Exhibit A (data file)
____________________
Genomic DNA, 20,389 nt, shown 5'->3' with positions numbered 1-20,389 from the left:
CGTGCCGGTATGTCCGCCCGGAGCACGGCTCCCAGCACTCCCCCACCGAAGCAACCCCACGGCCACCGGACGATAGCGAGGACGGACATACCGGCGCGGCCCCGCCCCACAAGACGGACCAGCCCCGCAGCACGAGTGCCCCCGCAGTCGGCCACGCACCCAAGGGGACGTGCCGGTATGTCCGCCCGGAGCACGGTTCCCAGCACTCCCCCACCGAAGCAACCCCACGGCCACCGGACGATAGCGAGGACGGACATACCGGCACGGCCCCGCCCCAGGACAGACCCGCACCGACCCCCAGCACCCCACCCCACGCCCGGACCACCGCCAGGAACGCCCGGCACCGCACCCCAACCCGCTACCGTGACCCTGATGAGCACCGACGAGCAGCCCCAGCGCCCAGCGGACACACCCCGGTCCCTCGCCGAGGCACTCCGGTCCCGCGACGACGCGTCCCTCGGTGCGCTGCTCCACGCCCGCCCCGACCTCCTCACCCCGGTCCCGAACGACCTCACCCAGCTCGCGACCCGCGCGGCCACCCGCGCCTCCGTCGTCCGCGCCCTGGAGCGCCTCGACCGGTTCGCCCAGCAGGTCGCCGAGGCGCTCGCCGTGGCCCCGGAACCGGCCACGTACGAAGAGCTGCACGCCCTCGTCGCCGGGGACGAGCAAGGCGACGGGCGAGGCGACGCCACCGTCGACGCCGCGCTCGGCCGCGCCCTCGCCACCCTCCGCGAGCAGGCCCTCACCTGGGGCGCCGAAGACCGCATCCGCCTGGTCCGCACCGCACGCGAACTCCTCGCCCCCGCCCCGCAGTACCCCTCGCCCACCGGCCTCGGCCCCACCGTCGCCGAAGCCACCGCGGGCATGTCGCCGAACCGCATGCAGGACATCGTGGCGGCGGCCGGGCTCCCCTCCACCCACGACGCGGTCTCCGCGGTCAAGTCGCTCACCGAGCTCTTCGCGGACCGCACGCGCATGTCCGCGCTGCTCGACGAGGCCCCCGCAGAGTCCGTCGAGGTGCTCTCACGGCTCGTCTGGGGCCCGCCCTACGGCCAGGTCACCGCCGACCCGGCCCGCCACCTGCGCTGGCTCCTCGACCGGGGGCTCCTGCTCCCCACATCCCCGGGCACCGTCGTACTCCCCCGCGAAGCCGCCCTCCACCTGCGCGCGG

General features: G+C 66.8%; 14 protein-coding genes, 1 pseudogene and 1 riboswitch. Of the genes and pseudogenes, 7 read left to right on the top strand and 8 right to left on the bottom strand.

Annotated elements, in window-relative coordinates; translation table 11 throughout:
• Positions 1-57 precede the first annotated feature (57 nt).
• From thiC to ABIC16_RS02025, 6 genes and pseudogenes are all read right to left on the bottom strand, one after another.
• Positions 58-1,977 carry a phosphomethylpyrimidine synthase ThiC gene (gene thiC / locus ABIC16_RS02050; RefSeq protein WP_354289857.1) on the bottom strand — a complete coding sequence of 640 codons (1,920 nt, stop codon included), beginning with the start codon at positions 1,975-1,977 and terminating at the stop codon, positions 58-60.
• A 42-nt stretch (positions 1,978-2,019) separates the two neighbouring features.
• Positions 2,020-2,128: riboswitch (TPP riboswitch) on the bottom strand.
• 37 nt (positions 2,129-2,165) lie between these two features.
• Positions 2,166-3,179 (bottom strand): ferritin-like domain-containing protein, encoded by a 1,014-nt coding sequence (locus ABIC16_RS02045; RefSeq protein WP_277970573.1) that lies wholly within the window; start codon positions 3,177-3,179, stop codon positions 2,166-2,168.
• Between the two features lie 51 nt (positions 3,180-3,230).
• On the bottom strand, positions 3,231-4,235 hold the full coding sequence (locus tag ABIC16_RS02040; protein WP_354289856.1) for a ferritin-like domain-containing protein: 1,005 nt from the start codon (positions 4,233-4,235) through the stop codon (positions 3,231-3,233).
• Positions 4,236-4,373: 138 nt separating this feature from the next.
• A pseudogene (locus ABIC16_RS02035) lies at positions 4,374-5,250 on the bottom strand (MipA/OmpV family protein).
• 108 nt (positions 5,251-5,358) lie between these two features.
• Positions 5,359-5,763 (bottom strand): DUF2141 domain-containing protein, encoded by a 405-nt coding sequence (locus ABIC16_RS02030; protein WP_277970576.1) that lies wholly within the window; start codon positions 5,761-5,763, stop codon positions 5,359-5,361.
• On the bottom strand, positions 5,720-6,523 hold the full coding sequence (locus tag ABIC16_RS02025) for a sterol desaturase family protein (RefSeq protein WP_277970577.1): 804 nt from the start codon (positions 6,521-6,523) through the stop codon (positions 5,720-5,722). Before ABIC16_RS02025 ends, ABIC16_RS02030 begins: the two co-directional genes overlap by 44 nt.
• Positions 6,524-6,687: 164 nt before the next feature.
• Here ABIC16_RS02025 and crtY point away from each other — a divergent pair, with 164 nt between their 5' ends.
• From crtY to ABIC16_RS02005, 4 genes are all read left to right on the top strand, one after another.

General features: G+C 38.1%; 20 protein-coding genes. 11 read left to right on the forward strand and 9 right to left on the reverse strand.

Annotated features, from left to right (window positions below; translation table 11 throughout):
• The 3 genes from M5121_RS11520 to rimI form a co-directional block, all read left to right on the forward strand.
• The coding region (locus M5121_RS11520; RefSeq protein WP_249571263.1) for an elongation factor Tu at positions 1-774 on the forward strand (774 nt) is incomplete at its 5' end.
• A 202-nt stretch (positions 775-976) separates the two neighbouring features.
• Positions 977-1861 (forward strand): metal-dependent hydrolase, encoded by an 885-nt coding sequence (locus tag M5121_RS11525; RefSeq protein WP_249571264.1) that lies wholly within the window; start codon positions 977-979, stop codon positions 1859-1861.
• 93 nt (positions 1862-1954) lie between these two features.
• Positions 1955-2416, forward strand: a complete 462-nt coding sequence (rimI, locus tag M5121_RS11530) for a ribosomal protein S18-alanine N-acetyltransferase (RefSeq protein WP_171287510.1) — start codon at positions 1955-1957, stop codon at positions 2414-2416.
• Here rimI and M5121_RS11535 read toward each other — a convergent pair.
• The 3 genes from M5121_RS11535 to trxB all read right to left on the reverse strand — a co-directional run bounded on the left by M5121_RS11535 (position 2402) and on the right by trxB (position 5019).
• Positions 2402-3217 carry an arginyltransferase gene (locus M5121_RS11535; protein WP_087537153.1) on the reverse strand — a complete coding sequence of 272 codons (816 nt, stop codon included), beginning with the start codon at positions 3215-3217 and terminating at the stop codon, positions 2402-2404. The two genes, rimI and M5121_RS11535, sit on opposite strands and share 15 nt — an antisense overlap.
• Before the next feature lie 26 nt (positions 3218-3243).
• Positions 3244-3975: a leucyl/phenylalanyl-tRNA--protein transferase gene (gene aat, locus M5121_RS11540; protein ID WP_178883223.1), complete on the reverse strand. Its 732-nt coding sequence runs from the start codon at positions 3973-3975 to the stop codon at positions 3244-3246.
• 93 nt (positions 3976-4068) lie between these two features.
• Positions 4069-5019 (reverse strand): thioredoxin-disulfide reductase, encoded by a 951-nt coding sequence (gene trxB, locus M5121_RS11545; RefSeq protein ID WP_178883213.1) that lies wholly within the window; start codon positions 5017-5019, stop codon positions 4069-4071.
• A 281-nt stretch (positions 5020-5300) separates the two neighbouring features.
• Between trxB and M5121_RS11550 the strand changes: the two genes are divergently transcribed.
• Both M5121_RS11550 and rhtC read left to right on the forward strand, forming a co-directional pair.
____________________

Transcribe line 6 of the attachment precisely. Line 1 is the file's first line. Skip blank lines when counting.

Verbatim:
• From thiC to ABIC16_RS02025, 6 genes and pseudogenes are all read right to left on the bottom strand, one after another.